I have created a small Eurovision 2016 Shiny app that summarizes the above information so you can see and listen for your self. We will find out how strong the Spotify track popularity is correlated with the final ranking of the Eurovision song contest on May the 14th!

Cheers, Longhow.

Combining Hadoop, Spark, R, SparkR and Shiny…. and it works :-)

A long time ago in 1991 I had my first programming course (Modula 2) at the Vrije University in Amsterdam. I spend months behind a terminal with a green monochrome display doing the programming exercises using VI. Do you remember¬†Shift ZZ, and :q!…¬†ūüôā After my university period I did not use VI often… Recently, I got hooked up¬†again!


A system very similar to this one where I did my first text editing in VI

I was excited to hear the announcement of sparkR, an R interface to spark and was eager to do some experiments with the software. Unfortunately none of the Hadoop sandboxes have spark 1.4 and sparkR pre-installed to play with. So I needed to undertake some steps myself. Luckily, all steps are beautifully described in great detail on different sites.

Spin up a vps

At argeweb I rented an Ubuntu VPS, 4 cores 8 GB. That is a very small environment for Hadoop, and of course a 1 node environment does not show the full potential of Hadoop / Spark. However, I am not trying to do performance or stress tests on very large data sets, just some functional tests. Moreover, I don’t want to spent more money :-), ¬†though the VPS can nicely be used to install nginx and host my little website ->¬†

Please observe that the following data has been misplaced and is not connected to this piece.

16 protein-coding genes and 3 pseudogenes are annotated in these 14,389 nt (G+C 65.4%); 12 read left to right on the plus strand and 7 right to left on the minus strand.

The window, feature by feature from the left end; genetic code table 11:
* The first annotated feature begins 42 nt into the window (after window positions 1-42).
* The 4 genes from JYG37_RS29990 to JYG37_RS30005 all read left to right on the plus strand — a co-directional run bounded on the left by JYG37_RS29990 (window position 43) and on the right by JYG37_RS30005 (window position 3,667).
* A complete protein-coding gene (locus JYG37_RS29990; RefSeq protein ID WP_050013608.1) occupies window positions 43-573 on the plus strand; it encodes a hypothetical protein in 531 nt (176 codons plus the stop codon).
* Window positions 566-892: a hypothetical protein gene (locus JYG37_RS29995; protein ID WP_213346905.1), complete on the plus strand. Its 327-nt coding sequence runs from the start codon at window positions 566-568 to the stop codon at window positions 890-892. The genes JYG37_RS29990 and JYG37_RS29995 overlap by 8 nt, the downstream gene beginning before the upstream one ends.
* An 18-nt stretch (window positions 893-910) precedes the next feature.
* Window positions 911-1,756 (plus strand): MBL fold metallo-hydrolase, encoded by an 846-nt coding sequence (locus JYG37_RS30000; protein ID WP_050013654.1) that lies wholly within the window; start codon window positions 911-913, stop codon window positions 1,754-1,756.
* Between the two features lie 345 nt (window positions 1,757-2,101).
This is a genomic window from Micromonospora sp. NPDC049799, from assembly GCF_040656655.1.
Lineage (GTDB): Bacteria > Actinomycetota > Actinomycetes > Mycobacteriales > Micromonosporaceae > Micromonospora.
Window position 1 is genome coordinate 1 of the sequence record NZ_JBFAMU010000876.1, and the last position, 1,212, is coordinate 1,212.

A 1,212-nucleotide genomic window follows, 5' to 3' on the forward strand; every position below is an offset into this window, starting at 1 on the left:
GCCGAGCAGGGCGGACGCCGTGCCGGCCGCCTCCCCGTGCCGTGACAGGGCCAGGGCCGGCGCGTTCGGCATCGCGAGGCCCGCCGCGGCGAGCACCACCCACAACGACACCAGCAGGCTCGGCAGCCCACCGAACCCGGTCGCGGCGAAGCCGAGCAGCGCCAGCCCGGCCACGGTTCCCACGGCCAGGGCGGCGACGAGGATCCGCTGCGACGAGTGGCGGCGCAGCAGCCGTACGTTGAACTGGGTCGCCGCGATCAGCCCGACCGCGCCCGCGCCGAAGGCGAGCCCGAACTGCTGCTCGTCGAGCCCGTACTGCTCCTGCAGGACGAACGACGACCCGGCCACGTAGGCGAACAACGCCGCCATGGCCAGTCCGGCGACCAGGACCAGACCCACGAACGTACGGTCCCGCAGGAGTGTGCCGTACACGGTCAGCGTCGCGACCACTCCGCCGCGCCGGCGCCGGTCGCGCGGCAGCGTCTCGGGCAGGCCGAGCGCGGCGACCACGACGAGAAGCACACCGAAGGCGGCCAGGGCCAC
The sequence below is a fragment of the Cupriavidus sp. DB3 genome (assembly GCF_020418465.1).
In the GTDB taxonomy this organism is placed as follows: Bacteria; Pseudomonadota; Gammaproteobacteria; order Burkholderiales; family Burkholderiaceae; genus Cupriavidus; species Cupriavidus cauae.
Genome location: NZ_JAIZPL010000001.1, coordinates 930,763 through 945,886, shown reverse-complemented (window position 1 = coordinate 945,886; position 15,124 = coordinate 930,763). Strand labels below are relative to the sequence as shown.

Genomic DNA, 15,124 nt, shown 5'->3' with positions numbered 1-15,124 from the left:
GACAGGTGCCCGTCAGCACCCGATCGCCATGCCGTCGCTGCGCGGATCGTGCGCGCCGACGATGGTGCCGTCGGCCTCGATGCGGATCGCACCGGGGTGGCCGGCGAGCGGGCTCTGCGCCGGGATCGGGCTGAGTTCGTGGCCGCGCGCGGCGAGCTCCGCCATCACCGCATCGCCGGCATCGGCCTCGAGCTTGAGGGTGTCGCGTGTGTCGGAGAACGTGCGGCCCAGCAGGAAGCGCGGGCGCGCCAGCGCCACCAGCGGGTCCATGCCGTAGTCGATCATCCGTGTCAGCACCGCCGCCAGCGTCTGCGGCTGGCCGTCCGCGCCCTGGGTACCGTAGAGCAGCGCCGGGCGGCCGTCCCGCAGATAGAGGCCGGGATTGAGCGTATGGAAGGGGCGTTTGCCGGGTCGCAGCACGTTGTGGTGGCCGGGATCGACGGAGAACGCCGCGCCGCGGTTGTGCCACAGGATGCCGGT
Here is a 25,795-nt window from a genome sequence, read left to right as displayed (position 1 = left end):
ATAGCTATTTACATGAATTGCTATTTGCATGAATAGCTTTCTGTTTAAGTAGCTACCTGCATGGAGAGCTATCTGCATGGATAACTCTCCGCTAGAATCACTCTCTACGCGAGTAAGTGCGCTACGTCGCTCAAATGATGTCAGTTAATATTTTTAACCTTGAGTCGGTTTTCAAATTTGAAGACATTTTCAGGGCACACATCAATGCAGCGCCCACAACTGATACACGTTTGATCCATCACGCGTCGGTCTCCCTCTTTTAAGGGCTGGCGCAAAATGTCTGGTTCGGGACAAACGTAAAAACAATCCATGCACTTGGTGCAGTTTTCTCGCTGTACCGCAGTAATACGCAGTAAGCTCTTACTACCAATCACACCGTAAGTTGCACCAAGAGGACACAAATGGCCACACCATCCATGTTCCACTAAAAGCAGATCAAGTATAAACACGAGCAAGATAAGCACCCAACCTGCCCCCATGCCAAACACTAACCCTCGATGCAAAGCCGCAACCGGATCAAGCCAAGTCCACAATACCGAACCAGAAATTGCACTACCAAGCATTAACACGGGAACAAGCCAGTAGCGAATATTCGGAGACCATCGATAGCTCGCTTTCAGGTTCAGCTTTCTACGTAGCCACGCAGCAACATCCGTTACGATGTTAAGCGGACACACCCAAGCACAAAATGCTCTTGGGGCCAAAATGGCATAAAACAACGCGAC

Install R, Rstudio and shiny

A very nice blog post by Dean Atalli,¬†which I am not going to repeat here, describes how easy it is to setup R, RStudio and Shiny. I followed steps 6, 7 and 8 of his blog post and the result is a running Shiny server on my VPS environment. In addition to my local RStudio application on my laptop, I can now also use R on my iPhone through Rstudio server on my VPS. Can be quit handy in a crowded bar when I need to run some R commands….

using R on my iPhone. You need good eyes!

Install Hadoop 2.7 and Spark

To run Hadoop, you need to install java first, configure SSH, fetch the hadoop tar.gz file, install it, set environment variables in the ~/.bashrc file, modify hadoop configuration files, format the hadoop file system and start it. All steps are described in full detail here. Then in addition to that download the latest version of Spark, the pre-build for hadoop 2.6 or later worked fine for me. You can just extract the tgz file, set the SPARK_HOME variable and you are done!

In each of the above steps different configuration files needed to be edited. Luckily I can still remember my basic VI skills……

Creating a very simple Shiny App

The SparkR package is already available when Spark is installed, its location is inside the Spark directory. So, when attaching the SparkR library to your R session, specify its location using the lib.loc argument in the library function. Alternatively, add the location of the SparkR library to the Search Paths for packages in R, using the .libPaths function. See some example code below.

library(SparkR, lib.loc = "/usr/local/spark/R/lib")

## initialeze SparkR environment
sc = sparkR.init(sparkHome = '/usr/local/spark')
sqlContext = sparkRSQL.init(sc)

## convert the local R 'faithful' data frame to a Spark data frame
df = createDataFrame(sqlContext, faithful)

## apply a filter waiting > 50 and show the first few records
df1 = filter(df, df$waiting > 50)

## aggregate and collect the results in a local R data sets
df2 = summarize(groupBy(df1, df1$waiting), count = n(df1$waiting))
df3.R = collect(df2)

Now create a new Shiny app, copy the R code above into the server.R file and instead of a hard coded value 50, let’s make this an input using a slider. That’s basically it, my first shiny app calling¬†SparkR……

Cheers, Longhow